Uncle Sam doesn't want you. At least 80 percent of you.
These days, the U.S. military is only taking 20 percent of the applicants who walk into their local recruiter's office intent on enlisting in the armed services.
Army Sgt. 1st Class Terrence Hoard told the Kansas City Star that his recruitment office once needed to sign up 16 to 20 soldiers per month to meet recruitment goals. Today, he can get by with 10 to 12.
"We're turning down twice as many as before," he told the paper, which reported that four of every five adults who seek to join the military in 2014 do not make the cut.
The U.S. Army hopes to hit 57,000 recruits for active duty this year. It's on pace to do just that, even while applying a stricter set of standards as it pertains to physical fitness, appearance (i.e., tattoos), intelligence test results and an applicant's criminal history.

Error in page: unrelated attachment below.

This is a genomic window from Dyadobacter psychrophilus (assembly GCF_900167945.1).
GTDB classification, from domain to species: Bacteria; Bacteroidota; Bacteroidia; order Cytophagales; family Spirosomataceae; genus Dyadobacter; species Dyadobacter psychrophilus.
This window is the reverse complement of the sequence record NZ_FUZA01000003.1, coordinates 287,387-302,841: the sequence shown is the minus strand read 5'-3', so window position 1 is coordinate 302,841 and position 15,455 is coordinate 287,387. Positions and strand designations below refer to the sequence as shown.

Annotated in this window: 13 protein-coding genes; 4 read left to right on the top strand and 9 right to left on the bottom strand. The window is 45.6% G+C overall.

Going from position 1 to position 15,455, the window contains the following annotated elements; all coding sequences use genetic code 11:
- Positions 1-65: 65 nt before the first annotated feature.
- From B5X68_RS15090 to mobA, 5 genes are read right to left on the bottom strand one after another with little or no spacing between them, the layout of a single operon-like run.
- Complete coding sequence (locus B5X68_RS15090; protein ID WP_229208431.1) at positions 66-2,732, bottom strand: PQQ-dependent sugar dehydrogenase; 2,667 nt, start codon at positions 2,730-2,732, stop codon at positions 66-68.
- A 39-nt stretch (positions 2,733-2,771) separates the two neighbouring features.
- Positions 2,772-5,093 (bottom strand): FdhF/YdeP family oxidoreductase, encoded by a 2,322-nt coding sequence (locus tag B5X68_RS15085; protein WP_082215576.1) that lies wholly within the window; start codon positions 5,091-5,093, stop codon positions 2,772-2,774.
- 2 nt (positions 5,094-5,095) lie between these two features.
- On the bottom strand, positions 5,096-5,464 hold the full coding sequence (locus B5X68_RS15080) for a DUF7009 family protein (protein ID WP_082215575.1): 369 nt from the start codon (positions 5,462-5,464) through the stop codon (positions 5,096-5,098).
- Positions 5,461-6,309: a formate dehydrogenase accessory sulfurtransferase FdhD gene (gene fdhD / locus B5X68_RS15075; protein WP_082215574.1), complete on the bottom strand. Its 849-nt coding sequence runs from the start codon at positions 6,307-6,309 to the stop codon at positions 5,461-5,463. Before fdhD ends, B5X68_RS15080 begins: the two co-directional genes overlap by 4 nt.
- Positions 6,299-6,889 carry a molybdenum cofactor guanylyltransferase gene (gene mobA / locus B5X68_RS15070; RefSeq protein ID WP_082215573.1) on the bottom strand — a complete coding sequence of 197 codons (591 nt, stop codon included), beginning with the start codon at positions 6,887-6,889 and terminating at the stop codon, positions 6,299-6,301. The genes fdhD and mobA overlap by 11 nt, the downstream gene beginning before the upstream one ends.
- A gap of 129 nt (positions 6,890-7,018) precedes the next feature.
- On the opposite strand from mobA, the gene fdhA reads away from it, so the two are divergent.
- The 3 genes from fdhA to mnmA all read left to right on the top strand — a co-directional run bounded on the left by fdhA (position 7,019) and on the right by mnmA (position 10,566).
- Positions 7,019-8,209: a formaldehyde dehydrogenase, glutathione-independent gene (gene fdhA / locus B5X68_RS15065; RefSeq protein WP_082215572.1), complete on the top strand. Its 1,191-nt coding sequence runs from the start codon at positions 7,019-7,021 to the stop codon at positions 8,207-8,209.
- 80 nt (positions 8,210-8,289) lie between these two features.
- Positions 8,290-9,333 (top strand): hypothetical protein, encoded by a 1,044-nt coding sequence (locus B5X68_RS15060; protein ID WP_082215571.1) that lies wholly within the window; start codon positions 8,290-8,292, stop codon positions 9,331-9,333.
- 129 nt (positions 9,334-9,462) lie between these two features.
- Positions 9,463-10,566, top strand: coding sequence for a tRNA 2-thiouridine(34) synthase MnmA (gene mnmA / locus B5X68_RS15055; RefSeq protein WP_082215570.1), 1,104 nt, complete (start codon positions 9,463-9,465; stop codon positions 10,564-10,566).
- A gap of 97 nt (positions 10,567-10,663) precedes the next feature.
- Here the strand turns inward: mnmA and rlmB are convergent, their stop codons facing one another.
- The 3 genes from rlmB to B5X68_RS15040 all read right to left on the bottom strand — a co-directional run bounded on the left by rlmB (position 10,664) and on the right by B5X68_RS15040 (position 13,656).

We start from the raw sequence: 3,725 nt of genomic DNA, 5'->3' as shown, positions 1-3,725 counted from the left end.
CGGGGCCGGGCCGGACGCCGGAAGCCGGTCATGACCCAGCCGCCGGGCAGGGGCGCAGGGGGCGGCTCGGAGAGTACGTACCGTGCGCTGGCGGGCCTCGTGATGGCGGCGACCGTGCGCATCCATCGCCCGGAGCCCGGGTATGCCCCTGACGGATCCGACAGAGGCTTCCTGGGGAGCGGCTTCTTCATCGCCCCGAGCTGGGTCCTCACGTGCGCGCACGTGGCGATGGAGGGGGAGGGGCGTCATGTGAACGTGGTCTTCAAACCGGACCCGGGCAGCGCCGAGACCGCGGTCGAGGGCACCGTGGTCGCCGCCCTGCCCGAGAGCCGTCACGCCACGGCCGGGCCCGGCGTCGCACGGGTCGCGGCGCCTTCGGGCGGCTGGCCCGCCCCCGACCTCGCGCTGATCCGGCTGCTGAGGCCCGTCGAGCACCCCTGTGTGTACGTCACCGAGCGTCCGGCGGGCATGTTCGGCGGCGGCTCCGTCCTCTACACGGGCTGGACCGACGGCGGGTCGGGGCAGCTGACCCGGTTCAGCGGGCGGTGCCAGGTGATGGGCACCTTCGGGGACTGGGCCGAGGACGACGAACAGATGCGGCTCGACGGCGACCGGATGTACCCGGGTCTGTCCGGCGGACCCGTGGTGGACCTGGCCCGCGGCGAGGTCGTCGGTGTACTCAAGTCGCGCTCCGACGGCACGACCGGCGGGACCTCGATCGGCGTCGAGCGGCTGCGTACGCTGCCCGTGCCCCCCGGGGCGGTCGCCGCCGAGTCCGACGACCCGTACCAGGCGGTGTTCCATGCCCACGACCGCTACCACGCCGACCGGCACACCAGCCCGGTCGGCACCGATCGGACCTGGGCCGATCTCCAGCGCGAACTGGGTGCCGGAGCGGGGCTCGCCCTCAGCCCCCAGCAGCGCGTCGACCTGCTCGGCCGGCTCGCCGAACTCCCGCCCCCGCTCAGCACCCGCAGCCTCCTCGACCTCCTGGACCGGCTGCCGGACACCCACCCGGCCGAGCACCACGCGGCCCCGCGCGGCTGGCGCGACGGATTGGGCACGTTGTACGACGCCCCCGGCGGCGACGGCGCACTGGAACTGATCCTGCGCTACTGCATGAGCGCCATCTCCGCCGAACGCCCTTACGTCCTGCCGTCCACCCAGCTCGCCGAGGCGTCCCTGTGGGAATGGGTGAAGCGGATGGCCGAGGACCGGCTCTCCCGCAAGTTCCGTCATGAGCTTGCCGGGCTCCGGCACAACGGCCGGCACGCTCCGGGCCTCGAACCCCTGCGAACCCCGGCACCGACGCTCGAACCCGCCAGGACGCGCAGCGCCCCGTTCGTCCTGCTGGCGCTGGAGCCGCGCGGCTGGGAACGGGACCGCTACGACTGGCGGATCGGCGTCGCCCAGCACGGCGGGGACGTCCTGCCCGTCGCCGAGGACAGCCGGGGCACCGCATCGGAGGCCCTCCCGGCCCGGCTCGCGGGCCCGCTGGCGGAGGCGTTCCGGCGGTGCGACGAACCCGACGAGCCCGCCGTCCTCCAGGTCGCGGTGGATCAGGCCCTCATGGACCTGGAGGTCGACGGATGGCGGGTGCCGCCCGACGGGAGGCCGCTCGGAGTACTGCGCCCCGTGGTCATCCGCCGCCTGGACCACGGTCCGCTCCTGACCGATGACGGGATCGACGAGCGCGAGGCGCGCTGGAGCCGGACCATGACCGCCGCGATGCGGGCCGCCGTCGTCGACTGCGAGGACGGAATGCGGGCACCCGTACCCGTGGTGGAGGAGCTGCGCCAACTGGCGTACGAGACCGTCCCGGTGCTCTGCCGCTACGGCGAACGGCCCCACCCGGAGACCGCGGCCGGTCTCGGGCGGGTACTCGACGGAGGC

The Navy is no different.
"It's not that we have a zero defect mentality, because we don't," Nathan Christensen, a Navy officer in public affairs for the Defense Department, told the Kansas City Star. "But it is true that the quality of military recruits right now is the highest it's been in 40 years."
The tough environment for potential recruits is due in large part to troop reductions in Iraq and Afghanistan, as well as the Pentagon's plans to cut the size of the active duty Army.
The Kansas City Star reported that Defense Secretary Chuck Hagel aims to lower active duty soldiers from 520,000 to 490,000 by autumn 2015.
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